Indices of skewness—as calculated following guidance in Fidell and Tabachnick (2003, p. 118)—indicated that the latencies in three of the four experimental conditions were within the range of normality, but not in the low interactivity condition when experienced first. As mentioned above, removing three outliers in this condition resolved this problem (Z = 1.2). Latencies to solution, reported in Table 1, suggest that participants completed the second presentation of the task faster when they experienced the low interactivity condition first, followed by the high interactivity condition. A 2×2 mixed analysis of variance (ANOVA) revealed that the main effect of interactivity was not significant, F(1, 46) = .606, p = .440, ηp 2 = .013, while the main effect of order was significant F(1, 46) = 8.17, p =.006, ηp 2 = .151; the interactivity condition by order interaction was not significant F(1, 46) = 2.70, p = .107, ηp 2 = .055.
Table 1

Mean latencies and mean number of moves to completion (along with their SD) in the river-crossing problem for each of the three experiments. order indicates the order of interactivity undertaken in the experimental session

      

Moves

 

Latency (s)

Legal

Illegal

Total

First

Second

First

Second

First

Second

First

Second

Experiment

Order

M

SD

M

SD

M

SD

M

SD

M

SD

M

SD

M

SD

M

SD

1A

L/H

337.30

106.61

255.39

168.06

12.70

2.44

17.00

7.75

2.83

2.27

3.52

4.64

15.52

3.36

20.52

10.06

H/L

426.24

189.48

397.00

234.63

15.84

4.96

13.88

4.25

5.72

4.42

3.64

3.41

21.56

8.45

17.52

6.81

1B

L/H

463.92

236.71

246.04

139.77

17.46

7.27

17.17

8.18

3.04

4.41

2.50

4.19

20.50

10.42

19.67

10.51

H/L

493.97

267.51

438.62

271.15

19.07

7.22

16.97

7.66

7.55

4.61

4.14

6.87

26.62

10.14

21.10

13.29

2

L/L

408.12

165.04

217.21

78.35

13.45

3.80

12.06

1.87

3.39

2.76

1.15

1.66

16.85

5.65

13.21

2.47

H/H

399.16

186.25

233.59

96.25

16.41

5.81

15.41

4.99

4.73

2.85

2.86

2.54

21.14

7.58

18.19

6.35

First and second represents the first or second attempt in the experimental session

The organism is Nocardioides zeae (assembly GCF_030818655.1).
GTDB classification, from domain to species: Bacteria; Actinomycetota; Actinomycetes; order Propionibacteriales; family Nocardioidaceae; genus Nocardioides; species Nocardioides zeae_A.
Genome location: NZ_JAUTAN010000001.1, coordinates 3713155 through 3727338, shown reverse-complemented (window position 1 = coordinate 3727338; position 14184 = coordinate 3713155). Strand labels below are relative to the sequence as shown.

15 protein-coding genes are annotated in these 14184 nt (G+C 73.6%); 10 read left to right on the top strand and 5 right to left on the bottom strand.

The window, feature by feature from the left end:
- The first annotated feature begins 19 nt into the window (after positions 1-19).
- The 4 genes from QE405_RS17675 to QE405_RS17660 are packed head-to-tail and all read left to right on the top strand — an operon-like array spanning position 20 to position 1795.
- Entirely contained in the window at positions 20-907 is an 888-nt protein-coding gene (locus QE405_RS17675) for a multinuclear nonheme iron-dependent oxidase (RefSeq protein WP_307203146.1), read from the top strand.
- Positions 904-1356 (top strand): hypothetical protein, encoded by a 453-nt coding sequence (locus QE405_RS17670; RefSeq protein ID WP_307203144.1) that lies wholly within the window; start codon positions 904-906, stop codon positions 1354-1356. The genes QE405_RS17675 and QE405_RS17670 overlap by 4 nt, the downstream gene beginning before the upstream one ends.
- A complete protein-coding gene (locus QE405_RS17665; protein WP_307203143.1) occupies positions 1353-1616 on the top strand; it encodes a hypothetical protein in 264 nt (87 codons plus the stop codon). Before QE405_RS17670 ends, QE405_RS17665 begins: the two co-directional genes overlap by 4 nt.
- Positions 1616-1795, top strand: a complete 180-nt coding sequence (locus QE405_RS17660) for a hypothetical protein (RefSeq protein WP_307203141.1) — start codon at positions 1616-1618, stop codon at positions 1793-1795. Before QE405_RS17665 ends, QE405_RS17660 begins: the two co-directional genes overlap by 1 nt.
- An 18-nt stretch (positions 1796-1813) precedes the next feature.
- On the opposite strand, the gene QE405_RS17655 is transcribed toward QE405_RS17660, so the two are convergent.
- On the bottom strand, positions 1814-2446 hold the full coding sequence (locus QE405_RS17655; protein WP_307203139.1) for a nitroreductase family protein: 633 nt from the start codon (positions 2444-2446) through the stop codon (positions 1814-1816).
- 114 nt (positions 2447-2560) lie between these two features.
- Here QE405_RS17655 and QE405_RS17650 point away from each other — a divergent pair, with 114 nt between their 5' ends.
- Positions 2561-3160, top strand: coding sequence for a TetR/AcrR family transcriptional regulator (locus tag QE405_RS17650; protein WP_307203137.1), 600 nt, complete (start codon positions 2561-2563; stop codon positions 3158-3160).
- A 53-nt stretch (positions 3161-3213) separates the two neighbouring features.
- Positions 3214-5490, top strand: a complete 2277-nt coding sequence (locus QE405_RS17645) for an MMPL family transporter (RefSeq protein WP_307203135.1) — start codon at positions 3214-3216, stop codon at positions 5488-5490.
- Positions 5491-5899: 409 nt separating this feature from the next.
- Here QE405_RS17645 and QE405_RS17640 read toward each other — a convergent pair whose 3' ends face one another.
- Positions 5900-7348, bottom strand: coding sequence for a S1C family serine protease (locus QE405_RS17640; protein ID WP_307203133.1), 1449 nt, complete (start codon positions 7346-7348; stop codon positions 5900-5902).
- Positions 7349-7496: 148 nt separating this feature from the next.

L low interactivity, H high interactivity

Experiment 1B

Indices of skewness indicate that the latencies in the four experimental conditions were normally distributed. Latencies to solution are shown in Table 1; the pattern of findings closely replicated what was observed in Experiment 1A. The faster change in crossing latency was observed in the high interactivity condition when participants first completed the task in the low interactivity condition. A 2x2 mixed ANOVA showed the main effect of interactivity was not significant, F(1, 51) = 3.45, p = .069, ηp 2 = .063, while the main effect of order was significant, F(1, 51) = 5.12, p = .028, ηp 2 = .091; the interactivity condition by order interaction was also significant, F(1, 51) = 9.76, p = .003, ηp 2 = .161. Post hoc tests indicated that latencies in the low interactivity condition did not decrease significantly from the first to the second presentation, t(51) = 0.358, p = .419. In turn participants were faster in the second attempt at the problem than the first in the high interactivity condition, t(51) = - 4.097, p < .001. When participants completed the low interactivity condition followed by the high interactivity condition, they were significantly faster in the second attempt, t(23) = 4.297, p < .001. When participants completed the high interactivity condition first then the low interactivity condition there was no significant decrease in the time taken to complete the problem, t(28) = .820, p = .419.

Moves

Experiment 1A

The high interactivity condition elicited a greater number of legal moves in solving the river-crossing problem compared to the low interactivity condition in both orders (see Table 1). In turn, the mean number of illegal moves was greater in the high interactivity condition than in the low interactivity condition when it was experienced first, but the frequency of illegal moves was relatively stable in the second presentation for both conditions. Thus, combining legal and illegal moves the total number of moves was always greater in the high interactivity condition. In a 2x2 mixed ANOVA for total moves the main effect of interactivity was significant, F(1, 46) = 13.95, p =.001, ηp 2 = .233, while the main effect of order and the interactivity by order interaction were not, Fs < 1.